According to the deal, Mandriva was supposed to provide the software for Intel’s Classmate PCs in Nigeria. The firm shipped the first batch of 17,000 units and then the story got a rather interesting turn. According to Mandriva’s chief executive François Bancilhon, Microsoft kept pushing the Nigerian authorities and, in the end, they got what they wanted:

Now, we hear a different story from the customer : ‘we shall pay for the Mandriva Software as agreed, but we shall replace it by Windows afterward,’” Bancilhon wrote in an open letter to Microsoft chief executive Steve Ballmer. “Wow! I’m impressed, Steve! What have you done to these guys to make them change their mind like this?”

The Mandriva executive doesn’t accuse Microsoft directly of using certain means of persuasion to lure the Nigerian authorities to their side, but he hints it rather clearly:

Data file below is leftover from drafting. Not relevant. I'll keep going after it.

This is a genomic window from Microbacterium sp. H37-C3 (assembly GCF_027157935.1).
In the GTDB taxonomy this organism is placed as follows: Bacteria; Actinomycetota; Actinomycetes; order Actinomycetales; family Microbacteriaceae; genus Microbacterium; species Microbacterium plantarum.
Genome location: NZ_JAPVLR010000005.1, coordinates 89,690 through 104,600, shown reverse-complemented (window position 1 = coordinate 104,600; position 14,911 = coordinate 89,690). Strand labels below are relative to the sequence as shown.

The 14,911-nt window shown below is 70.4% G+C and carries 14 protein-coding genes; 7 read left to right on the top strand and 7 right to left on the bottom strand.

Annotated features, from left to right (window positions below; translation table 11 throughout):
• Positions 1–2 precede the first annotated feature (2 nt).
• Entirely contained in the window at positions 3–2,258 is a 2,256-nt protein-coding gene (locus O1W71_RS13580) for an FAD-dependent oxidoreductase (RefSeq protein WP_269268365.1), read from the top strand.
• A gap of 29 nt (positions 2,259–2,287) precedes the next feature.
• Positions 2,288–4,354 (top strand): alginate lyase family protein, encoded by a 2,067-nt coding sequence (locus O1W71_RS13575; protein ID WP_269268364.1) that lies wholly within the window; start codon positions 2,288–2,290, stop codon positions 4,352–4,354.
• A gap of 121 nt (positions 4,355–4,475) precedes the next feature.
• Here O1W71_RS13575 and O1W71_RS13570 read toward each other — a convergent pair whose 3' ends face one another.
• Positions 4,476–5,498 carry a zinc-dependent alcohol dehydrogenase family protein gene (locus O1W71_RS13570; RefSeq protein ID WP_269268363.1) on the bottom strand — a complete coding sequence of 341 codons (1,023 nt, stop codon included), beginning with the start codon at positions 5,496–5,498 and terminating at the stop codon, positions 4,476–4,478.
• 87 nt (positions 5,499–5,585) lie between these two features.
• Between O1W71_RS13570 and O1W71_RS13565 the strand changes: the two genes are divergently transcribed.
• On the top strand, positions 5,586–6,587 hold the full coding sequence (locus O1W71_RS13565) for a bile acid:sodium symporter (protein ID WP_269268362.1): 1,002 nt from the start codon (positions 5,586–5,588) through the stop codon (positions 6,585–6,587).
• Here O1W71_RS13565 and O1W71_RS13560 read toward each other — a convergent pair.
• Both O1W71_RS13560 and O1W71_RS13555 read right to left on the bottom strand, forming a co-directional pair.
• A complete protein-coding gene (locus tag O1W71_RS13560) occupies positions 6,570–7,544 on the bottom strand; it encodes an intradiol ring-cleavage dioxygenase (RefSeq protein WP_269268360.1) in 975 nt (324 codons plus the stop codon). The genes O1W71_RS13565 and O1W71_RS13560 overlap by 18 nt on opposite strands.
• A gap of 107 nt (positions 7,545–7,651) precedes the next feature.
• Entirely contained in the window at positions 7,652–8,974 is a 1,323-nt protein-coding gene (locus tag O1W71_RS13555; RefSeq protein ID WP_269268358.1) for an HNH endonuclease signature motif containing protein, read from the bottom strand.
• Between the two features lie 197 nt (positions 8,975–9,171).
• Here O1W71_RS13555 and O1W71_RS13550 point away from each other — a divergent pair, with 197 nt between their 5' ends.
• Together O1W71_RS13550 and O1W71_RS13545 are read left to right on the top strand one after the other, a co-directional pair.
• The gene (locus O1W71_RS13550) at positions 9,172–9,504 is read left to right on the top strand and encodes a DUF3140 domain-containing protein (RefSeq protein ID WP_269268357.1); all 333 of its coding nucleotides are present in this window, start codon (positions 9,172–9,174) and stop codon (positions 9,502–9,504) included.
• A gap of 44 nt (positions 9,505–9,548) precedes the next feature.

It’s quite clear to me, and it will be to everyone. How do you call what you just did Steve? There is various names for it, I’m sure you know them.

Of course, I will keep fighting this one and the next one, and the next one. You have the money, the power, and maybe we have a different sense of ethics you and I, but I still believe that hard work, good technology and ethics can win too.”

Microsoft’s official response was pretty much what everyone expected, with the company claiming that their solution was better than Mandriva’s. Given the fact that Mandriva won the deal in the first place and Microsoft is notorious for its shady business practices we could safely assume that the Redmond company is innocent. </sarcasm>.